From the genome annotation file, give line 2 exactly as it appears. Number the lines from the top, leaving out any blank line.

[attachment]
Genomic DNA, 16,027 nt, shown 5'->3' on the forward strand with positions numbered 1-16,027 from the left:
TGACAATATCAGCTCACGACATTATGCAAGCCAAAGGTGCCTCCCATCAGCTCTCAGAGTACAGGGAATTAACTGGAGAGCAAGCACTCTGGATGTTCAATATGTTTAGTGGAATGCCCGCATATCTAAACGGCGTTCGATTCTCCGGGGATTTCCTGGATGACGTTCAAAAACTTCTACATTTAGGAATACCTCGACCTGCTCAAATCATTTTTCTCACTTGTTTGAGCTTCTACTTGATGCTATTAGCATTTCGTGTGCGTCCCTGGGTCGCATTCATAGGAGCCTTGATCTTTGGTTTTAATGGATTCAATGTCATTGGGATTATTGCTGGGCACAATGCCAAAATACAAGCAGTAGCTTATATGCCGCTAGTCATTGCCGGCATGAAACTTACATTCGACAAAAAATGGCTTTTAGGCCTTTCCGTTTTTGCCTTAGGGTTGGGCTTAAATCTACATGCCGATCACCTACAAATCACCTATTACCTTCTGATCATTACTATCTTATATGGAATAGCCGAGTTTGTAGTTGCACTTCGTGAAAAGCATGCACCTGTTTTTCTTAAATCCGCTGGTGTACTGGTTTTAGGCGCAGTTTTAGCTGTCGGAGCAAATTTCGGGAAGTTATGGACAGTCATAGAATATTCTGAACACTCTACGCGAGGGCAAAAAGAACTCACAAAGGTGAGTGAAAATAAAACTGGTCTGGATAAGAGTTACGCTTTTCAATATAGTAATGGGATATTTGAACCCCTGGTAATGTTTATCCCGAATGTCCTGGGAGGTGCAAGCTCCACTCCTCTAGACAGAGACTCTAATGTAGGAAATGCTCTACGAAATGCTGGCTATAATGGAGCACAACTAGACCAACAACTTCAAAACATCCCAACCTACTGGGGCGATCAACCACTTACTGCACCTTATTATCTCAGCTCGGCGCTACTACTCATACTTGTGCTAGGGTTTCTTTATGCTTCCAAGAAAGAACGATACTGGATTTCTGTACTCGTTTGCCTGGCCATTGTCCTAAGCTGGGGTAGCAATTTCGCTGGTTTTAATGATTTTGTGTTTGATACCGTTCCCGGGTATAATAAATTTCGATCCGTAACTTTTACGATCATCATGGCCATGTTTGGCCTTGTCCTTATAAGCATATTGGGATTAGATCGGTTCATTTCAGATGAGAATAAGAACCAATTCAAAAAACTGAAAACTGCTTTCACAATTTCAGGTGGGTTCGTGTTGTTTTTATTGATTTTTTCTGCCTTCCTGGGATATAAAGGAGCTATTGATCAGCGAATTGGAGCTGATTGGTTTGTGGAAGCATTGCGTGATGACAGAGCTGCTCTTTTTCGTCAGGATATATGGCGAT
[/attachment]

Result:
TGACAATATCAGCTCACGACATTATGCAAGCCAAAGGTGCCTCCCATCAGCTCTCAGAGTACAGGGAATTAACTGGAGAGCAAGCACTCTGGATGTTCAATATGTTTAGTGGAATGCCCGCATATCTAAACGGCGTTCGATTCTCCGGGGATTTCCTGGATGACGTTCAAAAACTTCTACATTTAGGAATACCTCGACCTGCTCAAATCATTTTTCTCACTTGTTTGAGCTTCTACTTGATGCTATTAGCATTTCGTGTGCGTCCCTGGGTCGCATTCATAGGAGCCTTGATCTTTGGTTTTAATGGATTCAATGTCATTGGGATTATTGCTGGGCACAATGCCAAAATACAAGCAGTAGCTTATATGCCGCTAGTCATTGCCGGCATGAAACTTACATTCGACAAAAAATGGCTTTTAGGCCTTTCCGTTTTTGCCTTAGGGTTGGGCTTAAATCTACATGCCGATCACCTACAAATCACCTATTACCTTCTGATCATTACTATCTTATATGGAATAGCCGAGTTTGTAGTTGCACTTCGTGAAAAGCATGCACCTGTTTTTCTTAAATCCGCTGGTGTACTGGTTTTAGGCGCAGTTTTAGCTGTCGGAGCAAATTTCGGGAAGTTATGGACAGTCATAGAATATTCTGAACACTCTACGCGAGGGCAAAAAGAACTCACAAAGGTGAGTGAAAATAAAACTGGTCTGGATAAGAGTTACGCTTTTCAATATAGTAATGGGATATTTGAACCCCTGGTAATGTTTATCCCGAATGTCCTGGGAGGTGCAAGCTCCACTCCTCTAGACAGAGACTCTAATGTAGGAAATGCTCTACGAAATGCTGGCTATAATGGAGCACAACTAGACCAACAACTTCAAAACATCCCAACCTACTGGGGCGATCAACCACTTACTGCACCTTATTATCTCAGCTCGGCGCTACTACTCATACTTGTGCTAGGGTTTCTTTATGCTTCCAAGAAAGAACGATACTGGATTTCTGTACTCGTTTGCCTGGCCATTGTCCTAAGCTGGGGTAGCAATTTCGCTGGTTTTAATGATTTTGTGTTTGATACCGTTCCCGGGTATAATAAATTTCGATCCGTAACTTTTACGATCATCATGGCCATGTTTGGCCTTGTCCTTATAAGCATATTGGGATTAGATCGGTTCATTTCAGATGAGAATAAGAACCAATTCAAAAAACTGAAAACTGCTTTCACAATTTCAGGTGGGTTCGTGTTGTTTTTATTGATTTTTTCTGCCTTCCTGGGATATAAAGGAGCTATTGATCAGCGAATTGGAGCTGATTGGTTTGTGGAAGCATTGCGTGATGACAGAGCTGCTCTTTTTCGTCAGGATATATGGCGAT